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5

There's an easy answer: It depends on the genre. Generally speaking, genre readers (that is, detective fiction, science fiction, fantasy, romance) will expect a certain degree of predictability - you are in control of the degree, knowing that some pleasant twists and surprises are welcome, but something too experimental will probably be received less warmly. ...


4

There are some stories where backstory is extremely important; there are some where it's entirely inconsequential. The easy answer is: If you know what kind of story you're telling, you know whether backstory is important or not. To take a few simple examples, in a light adventure, or a police procedural, you probably don't need anything more than ...


4

Google Maps is fine for geography, but your question mentions "cultural and political references." If you cannot travel there, you have to find some way to be exposed to and/or interact with the people there. Cities have their own personalities. They have neighborhoods, cliques, sections, classes, ethnicities. With New York in particular, you have boroughs,...


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Surprise is the cheapest of literary devices. People often reread their favorite books and re-watch their favorite movies. They would not do so if their enjoyment of them depended on surprise. With effective storytelling our hearts can still be in our mouths for a character at a critical juncture no matter how often we have read the story. If we can enjoy a ...


3

One of my writing professors is a fellow believer of the notion that everything is cliche. Almost everything has been done before, and redone many times over. The question is, can you write it in a way that your characters are still unique and interesting? Lots of things can be similar, but still different, and entertaining. In comics many characters are ...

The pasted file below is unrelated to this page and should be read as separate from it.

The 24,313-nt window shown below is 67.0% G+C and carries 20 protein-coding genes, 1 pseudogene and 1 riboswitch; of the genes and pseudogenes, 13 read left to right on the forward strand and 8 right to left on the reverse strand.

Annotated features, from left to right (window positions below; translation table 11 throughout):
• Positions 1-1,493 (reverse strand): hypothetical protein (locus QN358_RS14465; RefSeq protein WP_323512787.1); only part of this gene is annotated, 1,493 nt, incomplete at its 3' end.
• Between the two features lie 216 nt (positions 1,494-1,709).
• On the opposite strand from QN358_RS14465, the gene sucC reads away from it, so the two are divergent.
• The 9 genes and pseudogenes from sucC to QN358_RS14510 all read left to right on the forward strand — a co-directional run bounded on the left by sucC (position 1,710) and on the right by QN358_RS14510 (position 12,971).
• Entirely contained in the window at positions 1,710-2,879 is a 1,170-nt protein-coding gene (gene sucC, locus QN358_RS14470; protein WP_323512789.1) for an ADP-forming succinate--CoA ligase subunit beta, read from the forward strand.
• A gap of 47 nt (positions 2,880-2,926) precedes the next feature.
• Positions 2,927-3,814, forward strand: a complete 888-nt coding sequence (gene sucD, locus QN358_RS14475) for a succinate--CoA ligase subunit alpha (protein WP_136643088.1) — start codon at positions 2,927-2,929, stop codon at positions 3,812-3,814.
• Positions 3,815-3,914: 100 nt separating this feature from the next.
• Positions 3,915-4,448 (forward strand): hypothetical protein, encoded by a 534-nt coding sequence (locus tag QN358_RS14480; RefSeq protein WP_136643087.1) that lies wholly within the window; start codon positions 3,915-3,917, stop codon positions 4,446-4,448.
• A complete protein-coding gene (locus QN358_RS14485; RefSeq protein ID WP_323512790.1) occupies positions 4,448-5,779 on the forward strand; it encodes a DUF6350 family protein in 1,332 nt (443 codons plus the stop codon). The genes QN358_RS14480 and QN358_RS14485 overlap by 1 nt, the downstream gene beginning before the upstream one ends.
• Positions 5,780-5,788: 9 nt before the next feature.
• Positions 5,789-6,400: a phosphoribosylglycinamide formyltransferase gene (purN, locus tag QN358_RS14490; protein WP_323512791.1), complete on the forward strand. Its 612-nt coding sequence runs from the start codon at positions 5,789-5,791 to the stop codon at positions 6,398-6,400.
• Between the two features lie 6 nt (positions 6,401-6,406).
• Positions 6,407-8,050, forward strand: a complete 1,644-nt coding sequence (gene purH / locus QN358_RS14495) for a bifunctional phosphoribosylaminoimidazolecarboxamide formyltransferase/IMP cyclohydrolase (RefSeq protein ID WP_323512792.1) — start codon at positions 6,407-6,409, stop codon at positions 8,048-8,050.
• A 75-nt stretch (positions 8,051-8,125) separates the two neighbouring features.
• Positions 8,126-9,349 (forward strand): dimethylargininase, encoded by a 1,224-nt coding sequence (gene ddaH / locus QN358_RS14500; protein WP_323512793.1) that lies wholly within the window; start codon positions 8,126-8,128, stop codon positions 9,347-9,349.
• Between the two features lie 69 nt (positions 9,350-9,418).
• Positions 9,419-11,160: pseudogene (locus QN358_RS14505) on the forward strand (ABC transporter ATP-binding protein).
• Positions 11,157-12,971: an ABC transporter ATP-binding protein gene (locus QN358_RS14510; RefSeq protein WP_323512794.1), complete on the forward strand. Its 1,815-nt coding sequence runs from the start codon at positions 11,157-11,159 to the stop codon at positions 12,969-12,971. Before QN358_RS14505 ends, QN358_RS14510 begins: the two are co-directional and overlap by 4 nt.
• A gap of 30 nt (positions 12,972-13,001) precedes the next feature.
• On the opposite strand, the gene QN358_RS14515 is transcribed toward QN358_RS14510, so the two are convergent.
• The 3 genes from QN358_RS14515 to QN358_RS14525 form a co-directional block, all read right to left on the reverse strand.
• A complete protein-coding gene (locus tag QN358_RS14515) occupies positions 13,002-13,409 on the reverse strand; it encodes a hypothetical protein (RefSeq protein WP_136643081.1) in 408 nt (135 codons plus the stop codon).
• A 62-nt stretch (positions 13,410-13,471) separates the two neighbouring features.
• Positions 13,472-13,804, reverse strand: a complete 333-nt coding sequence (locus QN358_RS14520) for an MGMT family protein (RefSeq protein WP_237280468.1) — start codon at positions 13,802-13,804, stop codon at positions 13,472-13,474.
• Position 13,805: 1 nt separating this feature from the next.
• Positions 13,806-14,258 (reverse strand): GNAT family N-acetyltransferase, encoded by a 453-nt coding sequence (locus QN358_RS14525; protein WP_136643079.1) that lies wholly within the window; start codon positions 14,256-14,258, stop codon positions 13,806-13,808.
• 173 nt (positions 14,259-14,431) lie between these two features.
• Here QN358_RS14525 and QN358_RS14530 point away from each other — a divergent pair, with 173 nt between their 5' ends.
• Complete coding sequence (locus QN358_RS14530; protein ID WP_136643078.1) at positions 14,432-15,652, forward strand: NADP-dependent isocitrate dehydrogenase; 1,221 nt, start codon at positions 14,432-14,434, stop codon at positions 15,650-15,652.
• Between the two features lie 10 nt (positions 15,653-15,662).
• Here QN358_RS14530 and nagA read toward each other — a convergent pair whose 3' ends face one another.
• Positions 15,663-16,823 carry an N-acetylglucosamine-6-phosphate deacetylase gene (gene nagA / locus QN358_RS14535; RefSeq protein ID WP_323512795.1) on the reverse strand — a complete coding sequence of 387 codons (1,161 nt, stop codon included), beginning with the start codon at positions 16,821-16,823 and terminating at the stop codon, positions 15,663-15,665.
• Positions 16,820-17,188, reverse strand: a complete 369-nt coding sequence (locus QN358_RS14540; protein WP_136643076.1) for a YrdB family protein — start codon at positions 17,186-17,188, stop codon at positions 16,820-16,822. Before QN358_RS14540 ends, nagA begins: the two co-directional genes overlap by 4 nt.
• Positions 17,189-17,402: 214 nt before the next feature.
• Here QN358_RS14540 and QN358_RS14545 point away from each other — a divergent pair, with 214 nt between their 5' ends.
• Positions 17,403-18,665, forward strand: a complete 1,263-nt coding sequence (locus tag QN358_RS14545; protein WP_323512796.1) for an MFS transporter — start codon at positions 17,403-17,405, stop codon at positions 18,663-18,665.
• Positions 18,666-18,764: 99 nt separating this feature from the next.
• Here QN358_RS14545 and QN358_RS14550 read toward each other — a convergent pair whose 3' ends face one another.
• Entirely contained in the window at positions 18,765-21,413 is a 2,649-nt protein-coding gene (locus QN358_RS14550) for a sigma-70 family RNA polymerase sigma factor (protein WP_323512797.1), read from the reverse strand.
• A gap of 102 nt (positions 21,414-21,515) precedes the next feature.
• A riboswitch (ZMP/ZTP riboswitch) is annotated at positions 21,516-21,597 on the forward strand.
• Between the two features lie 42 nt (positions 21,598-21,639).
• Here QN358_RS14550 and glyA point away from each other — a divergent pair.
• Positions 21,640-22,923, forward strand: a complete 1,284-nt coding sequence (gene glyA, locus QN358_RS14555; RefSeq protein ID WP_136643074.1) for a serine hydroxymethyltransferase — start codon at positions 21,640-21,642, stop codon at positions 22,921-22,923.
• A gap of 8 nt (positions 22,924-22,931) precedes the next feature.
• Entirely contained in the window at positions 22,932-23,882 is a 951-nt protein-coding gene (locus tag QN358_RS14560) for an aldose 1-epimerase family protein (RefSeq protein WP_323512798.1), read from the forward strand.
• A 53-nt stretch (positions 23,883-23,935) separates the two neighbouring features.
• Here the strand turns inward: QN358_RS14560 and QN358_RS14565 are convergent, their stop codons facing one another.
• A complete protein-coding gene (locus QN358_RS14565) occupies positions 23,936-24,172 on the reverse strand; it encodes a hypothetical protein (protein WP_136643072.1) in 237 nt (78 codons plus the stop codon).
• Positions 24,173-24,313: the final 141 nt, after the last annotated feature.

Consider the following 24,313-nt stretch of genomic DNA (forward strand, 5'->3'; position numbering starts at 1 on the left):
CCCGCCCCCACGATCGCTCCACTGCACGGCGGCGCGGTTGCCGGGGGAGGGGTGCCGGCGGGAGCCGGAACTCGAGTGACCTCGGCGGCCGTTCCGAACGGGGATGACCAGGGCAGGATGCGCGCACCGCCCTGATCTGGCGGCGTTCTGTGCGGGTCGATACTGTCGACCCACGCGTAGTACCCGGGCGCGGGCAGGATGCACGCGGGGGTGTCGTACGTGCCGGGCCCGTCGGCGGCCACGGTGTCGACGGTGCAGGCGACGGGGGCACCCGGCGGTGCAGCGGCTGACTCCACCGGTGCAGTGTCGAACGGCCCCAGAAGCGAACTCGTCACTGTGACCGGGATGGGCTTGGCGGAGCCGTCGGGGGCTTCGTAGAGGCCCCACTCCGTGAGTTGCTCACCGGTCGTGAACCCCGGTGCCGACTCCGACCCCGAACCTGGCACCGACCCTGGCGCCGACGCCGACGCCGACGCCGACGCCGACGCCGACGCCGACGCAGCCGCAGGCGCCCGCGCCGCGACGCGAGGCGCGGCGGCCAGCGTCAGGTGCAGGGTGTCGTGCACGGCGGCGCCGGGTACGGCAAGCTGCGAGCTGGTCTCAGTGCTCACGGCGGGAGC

2

Google Maps and Street View is your friend. Take a virtual walk, learn the area, click on local stores, read reviews for these stores, check bus & metro schedules, find out about the parks, etc. If you're interested in more in-depth elements, you'll need to provide more details about the particular elements. But basically, the answer is the same: ...


1

It sounds like your critic is telling you that your characters aren't three-dimensional enough for her to care about them or see them as more than thinly sketched "types." Adding backstory might or might not help that problem. The best writing advice I've heard on detail (Sturgeon, via Delany) is that you should know much more detail than ever makes it ...


1

This is a screenplay so I think your initial salient points are plenty. I want to learn about the character by seeing what he does not have all kinds of details about why he ties he shoes a certain way. Viki King explains that a lot of this backstory writing is often a way that authors escape doing the real work of writing the screen play. How To Write A ...


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Characters are defined by what they want and what they are willing to do to get it. The specific details you give about them are there to justify what they want and what they are willing to do to get it. Joe wants X because he was raised by wolves in a trailer park in the 70s. Mary is willing to do Y because she was raised on a commune in Argentina by a ...


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Use of a predictable sequence can bore your audience but can also make them feel smart. There was an article that concluded that audiences preferred knowing the story (http://www.ew.com/article/2015/07/27/trailer-spoilers-southpaw). A predictable plot element is a miniature version of this. The audience knows what is going to happen ("Don't open the closet!")...



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